DC police investigate vandalism of Bernie Sanders mural as a ‘hate crime’ after it was defaced with ‘alt-right’ Pepe the Frog
- D.C. police confirmed their investigation into the vandalism of the mural
- Artist felt that the defacement may have been motivated by hate or political bias
- In recent years, Pepe the Frog has become associated with the ‘Alt-right’
D.C. police confirmed their investigation into the vandalism of the mural in the Navy Yard area.
They said that it was not clear exactly when the mural was defaced, with a police report listing December 15, 2020 to January 14, 2021 as a possible time period.
Before: Mural artists Monolith (left) and Shani Shih work on their piece ‘Bern the System,’ which was completed in Feb. 2020 at the Navy Yard in Washington, D.C
After: The mural was vandalized with a Pepe the frog head, which has risen the digital ranks via the alt-right as a symbol of white supremacy and white nationalist hate
Police were called to investigate the vandalism on Sunday by one of the artists, who felt ‘that the defacement may be motivated by hate or bias of political or religious affiliation’, according to a report in Fox 5.
In recent years, the cartoon image of a frog known as Pepe has become associated with the ‘Alt-right’ or white supremacist groups.
Members of such groups co-opted the image as an expression of their views, spreading it on internet forums such as 8chan and Reddit.
Mural artist Shani Shih shares photos on Instagram of her work with fellow artist Moniolith, titled ‘Bern the System,’ completed in Feb. 2020 at the Navy Yard in Washington, D.C. The mural was recently defaced and the head of Bernie Sanders was replaced with that of Pepe the Frog
‘Obviously Pepe was created in a very innocent way,’ Anti-Defamation League Vice President and head of Washington ADL office Doron Ezickson told the news outlet.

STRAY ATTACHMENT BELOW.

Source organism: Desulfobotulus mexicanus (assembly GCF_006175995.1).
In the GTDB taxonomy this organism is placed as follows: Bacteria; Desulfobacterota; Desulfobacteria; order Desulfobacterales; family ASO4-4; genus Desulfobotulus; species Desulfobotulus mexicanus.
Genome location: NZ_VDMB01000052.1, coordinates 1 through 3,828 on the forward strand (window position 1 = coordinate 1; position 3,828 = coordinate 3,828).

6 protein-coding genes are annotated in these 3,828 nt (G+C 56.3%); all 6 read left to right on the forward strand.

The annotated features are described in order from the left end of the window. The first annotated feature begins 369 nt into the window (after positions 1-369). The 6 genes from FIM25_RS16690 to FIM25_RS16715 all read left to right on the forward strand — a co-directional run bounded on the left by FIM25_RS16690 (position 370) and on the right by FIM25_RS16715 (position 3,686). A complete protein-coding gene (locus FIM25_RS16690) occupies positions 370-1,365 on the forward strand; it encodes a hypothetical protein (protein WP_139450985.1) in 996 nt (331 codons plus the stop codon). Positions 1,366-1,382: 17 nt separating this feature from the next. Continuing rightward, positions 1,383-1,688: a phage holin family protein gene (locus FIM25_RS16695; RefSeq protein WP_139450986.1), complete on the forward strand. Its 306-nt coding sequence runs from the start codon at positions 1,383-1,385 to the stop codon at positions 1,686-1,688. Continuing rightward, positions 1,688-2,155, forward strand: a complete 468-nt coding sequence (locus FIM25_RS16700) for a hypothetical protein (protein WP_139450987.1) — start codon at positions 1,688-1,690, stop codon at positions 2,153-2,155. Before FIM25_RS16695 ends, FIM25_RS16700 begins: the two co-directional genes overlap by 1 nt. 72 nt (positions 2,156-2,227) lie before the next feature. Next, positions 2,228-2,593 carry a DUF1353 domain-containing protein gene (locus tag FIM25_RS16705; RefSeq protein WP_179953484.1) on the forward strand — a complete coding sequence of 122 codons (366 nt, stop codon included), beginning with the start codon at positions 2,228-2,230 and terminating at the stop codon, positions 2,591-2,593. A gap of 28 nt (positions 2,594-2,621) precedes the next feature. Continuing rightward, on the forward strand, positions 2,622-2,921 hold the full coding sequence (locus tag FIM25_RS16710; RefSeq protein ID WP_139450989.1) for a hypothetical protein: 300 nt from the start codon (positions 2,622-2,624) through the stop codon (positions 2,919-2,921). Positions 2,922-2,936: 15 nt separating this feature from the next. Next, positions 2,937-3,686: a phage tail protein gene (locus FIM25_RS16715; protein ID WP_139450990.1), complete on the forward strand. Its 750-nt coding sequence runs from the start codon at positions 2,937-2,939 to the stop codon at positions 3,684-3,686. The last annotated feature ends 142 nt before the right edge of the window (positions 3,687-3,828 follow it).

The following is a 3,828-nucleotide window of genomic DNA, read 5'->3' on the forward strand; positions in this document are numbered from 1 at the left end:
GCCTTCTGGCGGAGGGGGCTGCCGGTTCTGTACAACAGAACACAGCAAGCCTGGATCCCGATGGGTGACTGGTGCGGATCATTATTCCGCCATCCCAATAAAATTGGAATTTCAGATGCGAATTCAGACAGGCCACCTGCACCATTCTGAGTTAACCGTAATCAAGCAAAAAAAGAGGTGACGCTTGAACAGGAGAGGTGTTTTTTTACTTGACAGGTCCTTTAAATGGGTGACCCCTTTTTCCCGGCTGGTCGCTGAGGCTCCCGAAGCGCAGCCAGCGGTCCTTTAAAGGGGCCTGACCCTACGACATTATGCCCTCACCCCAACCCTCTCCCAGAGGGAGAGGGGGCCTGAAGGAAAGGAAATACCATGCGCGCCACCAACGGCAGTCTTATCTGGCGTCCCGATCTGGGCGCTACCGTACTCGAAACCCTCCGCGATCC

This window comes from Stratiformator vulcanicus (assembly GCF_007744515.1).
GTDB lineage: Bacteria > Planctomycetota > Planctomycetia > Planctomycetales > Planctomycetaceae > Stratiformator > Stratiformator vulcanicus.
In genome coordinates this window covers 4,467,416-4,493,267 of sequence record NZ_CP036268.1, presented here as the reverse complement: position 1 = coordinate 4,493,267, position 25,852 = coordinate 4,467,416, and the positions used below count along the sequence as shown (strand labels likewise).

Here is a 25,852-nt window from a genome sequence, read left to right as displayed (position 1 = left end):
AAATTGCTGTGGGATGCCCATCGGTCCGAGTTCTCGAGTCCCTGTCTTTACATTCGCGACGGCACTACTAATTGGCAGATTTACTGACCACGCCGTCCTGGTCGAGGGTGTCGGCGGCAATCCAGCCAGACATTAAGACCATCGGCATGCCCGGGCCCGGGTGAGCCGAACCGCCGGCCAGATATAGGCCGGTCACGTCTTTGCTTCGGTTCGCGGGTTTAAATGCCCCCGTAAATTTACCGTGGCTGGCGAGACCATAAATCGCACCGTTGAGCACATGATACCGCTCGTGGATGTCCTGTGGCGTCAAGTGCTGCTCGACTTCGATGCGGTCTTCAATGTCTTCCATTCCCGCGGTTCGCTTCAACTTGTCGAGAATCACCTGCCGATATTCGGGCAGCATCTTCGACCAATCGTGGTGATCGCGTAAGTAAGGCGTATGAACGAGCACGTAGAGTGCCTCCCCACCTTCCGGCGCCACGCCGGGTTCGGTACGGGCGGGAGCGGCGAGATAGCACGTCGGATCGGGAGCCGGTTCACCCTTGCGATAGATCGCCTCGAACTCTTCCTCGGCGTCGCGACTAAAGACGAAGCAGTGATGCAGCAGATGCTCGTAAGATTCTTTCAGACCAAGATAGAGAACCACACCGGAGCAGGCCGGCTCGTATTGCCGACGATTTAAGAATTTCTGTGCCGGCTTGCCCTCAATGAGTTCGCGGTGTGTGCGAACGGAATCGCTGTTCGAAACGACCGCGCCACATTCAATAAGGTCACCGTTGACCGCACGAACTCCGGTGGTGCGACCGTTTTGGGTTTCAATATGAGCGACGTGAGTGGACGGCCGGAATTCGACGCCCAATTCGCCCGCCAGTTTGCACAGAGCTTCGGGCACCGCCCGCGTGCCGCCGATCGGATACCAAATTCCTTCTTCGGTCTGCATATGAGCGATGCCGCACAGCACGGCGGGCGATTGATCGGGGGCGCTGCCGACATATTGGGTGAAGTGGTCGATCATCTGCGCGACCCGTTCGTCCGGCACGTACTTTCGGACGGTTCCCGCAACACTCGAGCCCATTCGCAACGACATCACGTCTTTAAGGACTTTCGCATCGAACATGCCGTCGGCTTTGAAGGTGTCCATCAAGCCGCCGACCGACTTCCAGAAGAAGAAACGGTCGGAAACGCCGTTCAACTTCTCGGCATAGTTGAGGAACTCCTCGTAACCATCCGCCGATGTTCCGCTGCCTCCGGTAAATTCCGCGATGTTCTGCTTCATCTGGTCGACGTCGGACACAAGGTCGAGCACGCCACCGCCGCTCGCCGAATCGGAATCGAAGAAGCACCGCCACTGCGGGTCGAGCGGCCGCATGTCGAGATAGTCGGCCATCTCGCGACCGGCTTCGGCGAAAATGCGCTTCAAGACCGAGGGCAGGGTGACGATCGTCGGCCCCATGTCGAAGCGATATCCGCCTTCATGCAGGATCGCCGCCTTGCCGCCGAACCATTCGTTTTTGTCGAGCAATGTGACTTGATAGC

However, he said that the cartoon has become synonymous with the rise of the ‘Alt-right’ and other hate groups.
‘The appropriation of that symbol somehow became an expression of power by the individuals that were doing it and then it spread over the internet and different chat rooms and 8chan and Reddit and some of the places where ‘Alt-Right’ and white supremacists folks find each other and share ideas and share strategies,’ Ezickson said.
The mural has since been fixed by its artists, who also added a new phrase: ‘Hate has no home here.’
Pepe the Frog: From innocuous cartoon to alt-right symbol
Pepe the Frog originated in a 2005 comic by Matt Furie called Boy’s Club.
Furie posted his comic in a series of blog posts on Myspace in 2005 after creating it using Microsoft Paint.
It became an Internet meme when its popularity steadily grew across Myspace, Gaia Online and 4chan in 2008.
Pepe the Frog originated in a 2005 comic by Matt Furie called Boy’s Club
From 2010 onward, the cartoon was appropriated as a symbol of the alt-right movement and white supremecy.
The cartoon’s creator, Furie, has condemned the usage of Pepe in this manner, and has sued organisations for doing so.
During the 2016 Presidential Election, the meme was connected to Donald Trump’s campaign and Trump even retweeted a Pepe representation of himself, associated with a video called ‘You Can’t Stump the Trump (Volume 4)’.
In September 2016, an article published on Hillary Clinton’s campaign website described Pepe as ‘a symbol associated with white supremacy’ and denounced Trump’s campaign for its supposed promotion of the meme.
In an interview with Esquire, Furie spoke about how his cartoon had been adopted as an alt-right symbol.
‘It sucks, but I can’t control it more than anyone can control frogs on the Internet,’ he said.